Here’s the video showing how he did it.
When I first saw this mock commercial on Family Guy for the Wacky Waiving Inflatable Arm Flailing Tube Man, I nearly fell off the couch. It reminds me of my days as a TV producer for an NBC affiliate where I created some commercials that were nearly as outrageous.
Warning: If you’re at the office, turn down your audio a bit.
When you think of generating sales leads, you probably think of direct mail or telemarketing. But any medium can be used to generate sales leads, including TV ads.
Watch this TV ad I wrote for Sunbelt Software and then I’ll give you the 3 key tactics used in ads like this.
Given the “love him / hate him” response to my post on Billy Mays, the king of direct response TV, I can only imagine the response I’ll get from this piece on Vince the ShamWow guy.
If you think you see a lot of Vince the ShamWow guy now, buckle up. I recently saw Vince in a new spot selling a kitchen gadget called the SlapChop. His full name, appropriately enough, is Vince Offer. And I think you’ll be seeing a lot more of Vince.
Why? Because Vince has a natural gift for the pitch. He’s quirky, cocky, glib, and quick. While he might drive you nuts if you had to spend an hour with him, he’s perfect for short form TV ads.
Most importantly, you can’t take your eye off the guy. He grabs and holds your attention.
As I pointed out in my post on Billy Mays, it really doesn’t matter if you like the commercials. What matters is what works. And Vince the ShamWow guy works.
Okay, let me have it. I’m a fan of Vince. Are you?
Billy Mays is the king of direct response TV ads.
Don’t know who Billy Mays is? Yes you do. Watch this video.
Everyone knows Billy Mays. And for good reason. While direct response TV commercials are all designed to get your attention, Billy Mays is the one pitchman who can grab your attention even if you’re in another room.
Mays started his selling career right out of high school pitching products on the Atlantic City boardwalk. He honed his craft at home shows and state fairs around the country. He became famous after meeting the founder of Orange Glo International, a manufacturer of cleaning products.
Orange Glo hired Mays to promote their various cleaners, including OxiClean, Orange Clean, and Orange Glo. Sales soared. This success propelled the company into the top 10 privately owned companies from 1999 to 2001, according to Inc. Magazine.
What makes Mays’ pitch so effective? Enthusiasm, directness, and authority. A Billy Mays pitch is packed with nonstop energy. He’s pleasant, but doesn’t joke or clown around, always getting right to the point. His voice is loud and commanding, a style perfectly suited to selling on a busy boardwalk, but also perfectly suited to breaking through to preoccupied TV viewers.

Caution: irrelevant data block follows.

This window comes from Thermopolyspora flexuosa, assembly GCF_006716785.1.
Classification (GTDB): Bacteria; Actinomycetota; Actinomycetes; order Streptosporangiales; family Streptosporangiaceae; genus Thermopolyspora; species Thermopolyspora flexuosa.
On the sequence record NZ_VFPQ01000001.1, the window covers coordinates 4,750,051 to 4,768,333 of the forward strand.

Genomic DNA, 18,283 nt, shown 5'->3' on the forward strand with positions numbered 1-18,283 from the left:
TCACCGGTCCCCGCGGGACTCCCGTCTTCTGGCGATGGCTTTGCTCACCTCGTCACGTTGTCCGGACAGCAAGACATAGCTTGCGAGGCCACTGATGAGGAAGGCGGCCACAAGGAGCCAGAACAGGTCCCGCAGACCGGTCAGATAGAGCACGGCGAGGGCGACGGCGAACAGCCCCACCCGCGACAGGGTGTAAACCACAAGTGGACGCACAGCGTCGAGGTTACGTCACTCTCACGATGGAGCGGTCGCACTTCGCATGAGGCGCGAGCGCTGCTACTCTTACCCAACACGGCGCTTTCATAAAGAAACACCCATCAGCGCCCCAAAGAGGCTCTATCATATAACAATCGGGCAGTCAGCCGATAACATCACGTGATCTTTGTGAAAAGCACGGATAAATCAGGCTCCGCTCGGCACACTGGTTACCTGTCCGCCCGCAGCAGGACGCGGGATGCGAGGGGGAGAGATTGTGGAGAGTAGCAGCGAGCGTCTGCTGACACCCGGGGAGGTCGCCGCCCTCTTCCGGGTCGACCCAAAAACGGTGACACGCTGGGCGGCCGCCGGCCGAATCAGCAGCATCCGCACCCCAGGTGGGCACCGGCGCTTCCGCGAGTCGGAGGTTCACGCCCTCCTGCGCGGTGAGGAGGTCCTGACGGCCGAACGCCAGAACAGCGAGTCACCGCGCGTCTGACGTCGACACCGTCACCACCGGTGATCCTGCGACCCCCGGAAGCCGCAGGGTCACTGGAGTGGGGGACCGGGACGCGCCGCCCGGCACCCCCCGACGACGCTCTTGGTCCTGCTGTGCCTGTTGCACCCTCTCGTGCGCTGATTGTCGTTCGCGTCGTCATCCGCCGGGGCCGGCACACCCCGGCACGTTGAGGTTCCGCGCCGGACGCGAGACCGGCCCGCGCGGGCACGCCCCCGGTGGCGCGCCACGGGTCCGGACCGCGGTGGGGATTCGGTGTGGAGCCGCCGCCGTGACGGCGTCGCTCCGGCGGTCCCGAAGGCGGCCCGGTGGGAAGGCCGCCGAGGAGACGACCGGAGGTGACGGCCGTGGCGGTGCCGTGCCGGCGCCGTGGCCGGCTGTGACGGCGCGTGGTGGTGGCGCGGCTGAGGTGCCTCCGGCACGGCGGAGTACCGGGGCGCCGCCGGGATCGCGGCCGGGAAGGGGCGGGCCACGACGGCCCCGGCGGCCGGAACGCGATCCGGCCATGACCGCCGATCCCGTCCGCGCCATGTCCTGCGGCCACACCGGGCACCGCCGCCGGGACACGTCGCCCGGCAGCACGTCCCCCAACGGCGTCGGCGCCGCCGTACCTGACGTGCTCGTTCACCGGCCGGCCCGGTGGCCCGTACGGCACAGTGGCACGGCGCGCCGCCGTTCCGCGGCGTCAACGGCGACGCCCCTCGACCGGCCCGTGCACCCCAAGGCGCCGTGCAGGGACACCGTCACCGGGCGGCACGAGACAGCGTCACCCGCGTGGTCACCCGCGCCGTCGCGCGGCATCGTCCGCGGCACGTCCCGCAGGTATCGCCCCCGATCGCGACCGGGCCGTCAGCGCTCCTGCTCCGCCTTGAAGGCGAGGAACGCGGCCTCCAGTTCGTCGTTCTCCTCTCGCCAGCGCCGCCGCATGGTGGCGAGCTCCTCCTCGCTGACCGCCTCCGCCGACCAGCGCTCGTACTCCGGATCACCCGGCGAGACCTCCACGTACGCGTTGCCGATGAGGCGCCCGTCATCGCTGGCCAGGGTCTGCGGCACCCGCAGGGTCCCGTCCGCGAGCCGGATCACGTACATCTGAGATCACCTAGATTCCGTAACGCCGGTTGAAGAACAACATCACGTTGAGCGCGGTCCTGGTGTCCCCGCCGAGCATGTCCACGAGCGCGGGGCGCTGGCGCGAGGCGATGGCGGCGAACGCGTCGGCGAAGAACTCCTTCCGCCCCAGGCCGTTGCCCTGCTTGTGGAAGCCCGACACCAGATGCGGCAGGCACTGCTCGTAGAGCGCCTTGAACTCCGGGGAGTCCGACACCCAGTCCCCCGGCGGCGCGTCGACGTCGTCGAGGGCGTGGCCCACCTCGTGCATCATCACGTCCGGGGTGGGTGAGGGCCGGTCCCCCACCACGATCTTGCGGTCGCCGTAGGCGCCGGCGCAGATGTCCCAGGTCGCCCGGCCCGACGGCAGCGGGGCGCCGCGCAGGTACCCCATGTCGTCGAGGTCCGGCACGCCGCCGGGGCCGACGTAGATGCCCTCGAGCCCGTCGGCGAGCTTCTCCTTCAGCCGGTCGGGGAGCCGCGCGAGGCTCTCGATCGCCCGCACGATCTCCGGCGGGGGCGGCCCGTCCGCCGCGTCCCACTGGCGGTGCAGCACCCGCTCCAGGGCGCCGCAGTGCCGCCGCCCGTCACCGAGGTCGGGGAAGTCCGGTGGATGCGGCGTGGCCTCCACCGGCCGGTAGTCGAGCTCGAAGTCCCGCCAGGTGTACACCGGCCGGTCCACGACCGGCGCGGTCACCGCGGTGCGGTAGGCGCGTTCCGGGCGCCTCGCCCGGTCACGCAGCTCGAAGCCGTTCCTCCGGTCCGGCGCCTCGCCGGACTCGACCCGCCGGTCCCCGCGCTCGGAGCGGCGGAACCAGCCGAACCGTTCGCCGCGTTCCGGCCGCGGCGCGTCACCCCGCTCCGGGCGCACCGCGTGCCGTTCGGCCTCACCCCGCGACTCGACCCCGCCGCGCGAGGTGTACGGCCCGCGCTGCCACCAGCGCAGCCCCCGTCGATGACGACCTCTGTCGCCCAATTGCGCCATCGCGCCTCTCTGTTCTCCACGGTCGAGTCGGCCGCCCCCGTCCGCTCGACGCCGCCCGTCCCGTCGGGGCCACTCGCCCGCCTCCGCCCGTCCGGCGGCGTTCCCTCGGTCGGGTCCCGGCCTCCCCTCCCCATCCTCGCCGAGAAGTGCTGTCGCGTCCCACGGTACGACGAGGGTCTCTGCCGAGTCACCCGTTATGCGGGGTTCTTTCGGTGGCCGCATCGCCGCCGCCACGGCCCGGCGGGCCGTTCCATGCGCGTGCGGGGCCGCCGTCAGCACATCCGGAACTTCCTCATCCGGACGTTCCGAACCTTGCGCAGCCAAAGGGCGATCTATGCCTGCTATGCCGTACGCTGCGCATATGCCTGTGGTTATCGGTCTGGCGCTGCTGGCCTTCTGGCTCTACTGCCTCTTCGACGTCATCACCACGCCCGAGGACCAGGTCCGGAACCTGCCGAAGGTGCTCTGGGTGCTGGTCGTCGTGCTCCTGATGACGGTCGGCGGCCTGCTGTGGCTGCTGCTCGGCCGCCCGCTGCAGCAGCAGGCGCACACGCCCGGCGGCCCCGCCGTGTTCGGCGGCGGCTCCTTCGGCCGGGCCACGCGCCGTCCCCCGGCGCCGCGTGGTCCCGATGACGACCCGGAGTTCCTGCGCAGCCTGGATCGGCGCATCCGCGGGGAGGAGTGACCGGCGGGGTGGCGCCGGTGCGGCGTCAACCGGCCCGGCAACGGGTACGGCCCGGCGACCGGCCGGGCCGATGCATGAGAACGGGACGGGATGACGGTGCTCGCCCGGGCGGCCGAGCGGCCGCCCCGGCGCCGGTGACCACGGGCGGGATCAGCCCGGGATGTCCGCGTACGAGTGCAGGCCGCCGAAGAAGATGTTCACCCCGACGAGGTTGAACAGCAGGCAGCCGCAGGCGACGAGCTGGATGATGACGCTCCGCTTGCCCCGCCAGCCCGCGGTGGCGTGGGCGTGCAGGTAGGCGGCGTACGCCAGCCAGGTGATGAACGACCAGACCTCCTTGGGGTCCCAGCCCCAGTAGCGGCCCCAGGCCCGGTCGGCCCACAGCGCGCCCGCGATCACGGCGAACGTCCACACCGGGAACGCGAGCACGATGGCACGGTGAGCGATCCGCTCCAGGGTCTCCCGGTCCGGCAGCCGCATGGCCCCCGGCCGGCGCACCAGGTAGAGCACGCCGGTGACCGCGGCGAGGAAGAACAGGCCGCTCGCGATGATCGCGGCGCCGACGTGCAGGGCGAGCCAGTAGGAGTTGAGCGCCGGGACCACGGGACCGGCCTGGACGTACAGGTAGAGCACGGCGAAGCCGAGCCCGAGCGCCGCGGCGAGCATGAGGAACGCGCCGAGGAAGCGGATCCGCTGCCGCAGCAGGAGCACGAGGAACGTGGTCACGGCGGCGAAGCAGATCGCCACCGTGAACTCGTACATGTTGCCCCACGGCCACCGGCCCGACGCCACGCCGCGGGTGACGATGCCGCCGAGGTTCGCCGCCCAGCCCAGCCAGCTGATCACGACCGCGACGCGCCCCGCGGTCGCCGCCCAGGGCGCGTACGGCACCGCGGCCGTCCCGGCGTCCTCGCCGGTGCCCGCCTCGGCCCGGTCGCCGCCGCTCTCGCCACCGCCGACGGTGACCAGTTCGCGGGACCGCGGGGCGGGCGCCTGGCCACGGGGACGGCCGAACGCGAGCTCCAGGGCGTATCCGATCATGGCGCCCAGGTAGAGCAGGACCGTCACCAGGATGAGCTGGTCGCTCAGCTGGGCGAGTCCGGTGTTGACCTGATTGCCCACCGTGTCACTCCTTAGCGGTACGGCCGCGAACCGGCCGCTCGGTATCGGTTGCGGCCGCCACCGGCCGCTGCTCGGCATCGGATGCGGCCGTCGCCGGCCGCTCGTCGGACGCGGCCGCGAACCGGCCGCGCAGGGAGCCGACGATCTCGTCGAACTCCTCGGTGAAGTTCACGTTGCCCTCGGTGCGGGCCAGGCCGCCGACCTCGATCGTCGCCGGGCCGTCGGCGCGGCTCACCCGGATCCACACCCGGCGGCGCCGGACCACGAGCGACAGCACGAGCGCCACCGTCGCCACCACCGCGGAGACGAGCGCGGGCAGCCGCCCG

I think few would say they “like” to watch a Billy Mays commercial. He’s considered obnoxious by many. But that’s irrelevant. Just as people say they dislike catalogs while continuing to place orders, they say they don’t like Mays’ in-your-face style while emptying the store shelves of the products he pitches.
In marketing, you should learn from what works, not from what you like.
I want to start this rant by saying I think most people in the direct marketing business are honest people. Most ads in most media adhere to most of the ethical principles of the Direct Marketing Association. And in working with more than 200 clients in a variety of industries, and getting calls from thousands of potential clients, I’ve run into only a handful of cheats.
That said, I’m angered that so many of the direct response TV ads I see are dishonest. I used to be a television commercial producer in a former life and this medium is near and dear to my heart. There are certainly scams in just about every medium, but as a TV and movie fan, I can’t seem to escape the ones I see on the tube.
What sort of scams are we talking about? Here are a few of the most popular: Read more
Do you remember those Ginsu knife commercials from the 1970s? They were brilliant. Watch the video below to refresh your memory. This is the original TV commercial.
Yeah, people have made fun of them over the years. But there’s a lot of great technique to be learned here no matter what medium you work in, especially in the way the offer is presented. It sells you on the idea of the knife then adds bonus after bonus until you can’t help but want to order. Today’s television ads may be a little slicker, but most direct marketers still use essentially the same formula.
I’m in the process of collecting videos related to direct marketing and advertising. So if you find one, let me know. What I have so far is mostly just fun stuff.